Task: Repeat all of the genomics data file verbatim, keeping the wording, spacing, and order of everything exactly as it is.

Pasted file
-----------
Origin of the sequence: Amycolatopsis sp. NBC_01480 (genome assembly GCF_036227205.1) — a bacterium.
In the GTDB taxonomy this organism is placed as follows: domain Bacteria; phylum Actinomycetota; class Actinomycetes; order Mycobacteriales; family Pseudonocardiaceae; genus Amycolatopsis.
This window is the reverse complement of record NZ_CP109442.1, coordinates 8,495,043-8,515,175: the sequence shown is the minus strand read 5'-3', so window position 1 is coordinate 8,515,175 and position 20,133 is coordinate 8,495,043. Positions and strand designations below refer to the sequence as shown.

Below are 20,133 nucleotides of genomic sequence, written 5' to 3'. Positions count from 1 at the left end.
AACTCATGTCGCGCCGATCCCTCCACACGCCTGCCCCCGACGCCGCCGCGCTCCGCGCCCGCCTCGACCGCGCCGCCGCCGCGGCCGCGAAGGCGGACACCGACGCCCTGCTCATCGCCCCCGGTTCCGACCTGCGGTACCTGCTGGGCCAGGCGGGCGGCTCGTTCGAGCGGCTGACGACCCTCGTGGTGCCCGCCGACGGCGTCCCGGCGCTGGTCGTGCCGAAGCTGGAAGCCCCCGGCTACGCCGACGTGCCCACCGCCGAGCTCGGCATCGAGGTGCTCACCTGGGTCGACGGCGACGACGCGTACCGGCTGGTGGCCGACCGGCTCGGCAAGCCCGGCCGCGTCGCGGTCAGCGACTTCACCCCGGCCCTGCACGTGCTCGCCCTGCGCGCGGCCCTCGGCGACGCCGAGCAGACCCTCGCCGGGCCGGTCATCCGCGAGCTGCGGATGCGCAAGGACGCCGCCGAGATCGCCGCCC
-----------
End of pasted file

Origin of the sequence: Amycolatopsis sp. NBC_01480 (genome assembly GCF_036227205.1) — a bacterium.
In the GTDB taxonomy this organism is placed as follows: domain Bacteria; phylum Actinomycetota; class Actinomycetes; order Mycobacteriales; family Pseudonocardiaceae; genus Amycolatopsis.
This window is the reverse complement of record NZ_CP109442.1, coordinates 8,495,043-8,515,175: the sequence shown is the minus strand read 5'-3', so window position 1 is coordinate 8,515,175 and position 20,133 is coordinate 8,495,043. Positions and strand designations below refer to the sequence as shown.

Below are 20,133 nucleotides of genomic sequence, written 5' to 3'. Positions count from 1 at the left end.
AACTCATGTCGCGCCGATCCCTCCACACGCCTGCCCCCGACGCCGCCGCGCTCCGCGCCCGCCTCGACCGCGCCGCCGCCGCGGCCGCGAAGGCGGACACCGACGCCCTGCTCATCGCCCCCGGTTCCGACCTGCGGTACCTGCTGGGCCAGGCGGGCGGCTCGTTCGAGCGGCTGACGACCCTCGTGGTGCCCGCCGACGGCGTCCCGGCGCTGGTCGTGCCGAAGCTGGAAGCCCCCGGCTACGCCGACGTGCCCACCGCCGAGCTCGGCATCGAGGTGCTCACCTGGGTCGACGGCGACGACGCGTACCGGCTGGTGGCCGACCGGCTCGGCAAGCCCGGCCGCGTCGCGGTCAGCGACTTCACCCCGGCCCTGCACGTGCTCGCCCTGCGCGCGGCCCTCGGCGACGCCGAGCAGACCCTCGCCGGGCCGGTCATCCGCGAGCTGCGGATGCGCAAGGACGCCGCCGAGATCGCCGCCC